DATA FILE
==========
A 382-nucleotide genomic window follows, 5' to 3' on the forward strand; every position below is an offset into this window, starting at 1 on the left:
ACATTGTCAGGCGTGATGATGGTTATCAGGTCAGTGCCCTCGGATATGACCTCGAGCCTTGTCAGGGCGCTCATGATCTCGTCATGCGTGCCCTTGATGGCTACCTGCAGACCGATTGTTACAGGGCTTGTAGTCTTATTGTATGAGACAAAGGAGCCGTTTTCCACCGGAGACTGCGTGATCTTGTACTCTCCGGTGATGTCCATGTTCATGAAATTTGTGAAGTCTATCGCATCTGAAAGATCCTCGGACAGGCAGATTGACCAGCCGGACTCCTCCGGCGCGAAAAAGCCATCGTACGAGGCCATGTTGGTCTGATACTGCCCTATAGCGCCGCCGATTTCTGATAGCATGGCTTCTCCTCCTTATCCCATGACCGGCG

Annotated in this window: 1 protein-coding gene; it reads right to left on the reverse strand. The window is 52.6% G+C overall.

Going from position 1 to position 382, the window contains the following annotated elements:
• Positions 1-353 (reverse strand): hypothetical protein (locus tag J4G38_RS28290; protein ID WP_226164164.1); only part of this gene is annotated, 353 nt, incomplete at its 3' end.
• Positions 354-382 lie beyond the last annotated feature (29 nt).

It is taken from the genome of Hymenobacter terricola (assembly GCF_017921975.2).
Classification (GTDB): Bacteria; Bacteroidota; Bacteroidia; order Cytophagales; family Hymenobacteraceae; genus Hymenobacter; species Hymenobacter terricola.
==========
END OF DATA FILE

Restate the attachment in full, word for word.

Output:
A 382-nucleotide genomic window follows, 5' to 3' on the forward strand; every position below is an offset into this window, starting at 1 on the left:
ACATTGTCAGGCGTGATGATGGTTATCAGGTCAGTGCCCTCGGATATGACCTCGAGCCTTGTCAGGGCGCTCATGATCTCGTCATGCGTGCCCTTGATGGCTACCTGCAGACCGATTGTTACAGGGCTTGTAGTCTTATTGTATGAGACAAAGGAGCCGTTTTCCACCGGAGACTGCGTGATCTTGTACTCTCCGGTGATGTCCATGTTCATGAAATTTGTGAAGTCTATCGCATCTGAAAGATCCTCGGACAGGCAGATTGACCAGCCGGACTCCTCCGGCGCGAAAAAGCCATCGTACGAGGCCATGTTGGTCTGATACTGCCCTATAGCGCCGCCGATTTCTGATAGCATGGCTTCTCCTCCTTATCCCATGACCGGCG

Annotated in this window: 1 protein-coding gene; it reads right to left on the reverse strand. The window is 52.6% G+C overall.

Going from position 1 to position 382, the window contains the following annotated elements:
• Positions 1-353 (reverse strand): hypothetical protein (locus tag J4G38_RS28290; protein ID WP_226164164.1); only part of this gene is annotated, 353 nt, incomplete at its 3' end.
• Positions 354-382 lie beyond the last annotated feature (29 nt).

It is taken from the genome of Hymenobacter terricola (assembly GCF_017921975.2).
Classification (GTDB): Bacteria; Bacteroidota; Bacteroidia; order Cytophagales; family Hymenobacteraceae; genus Hymenobacter; species Hymenobacter terricola.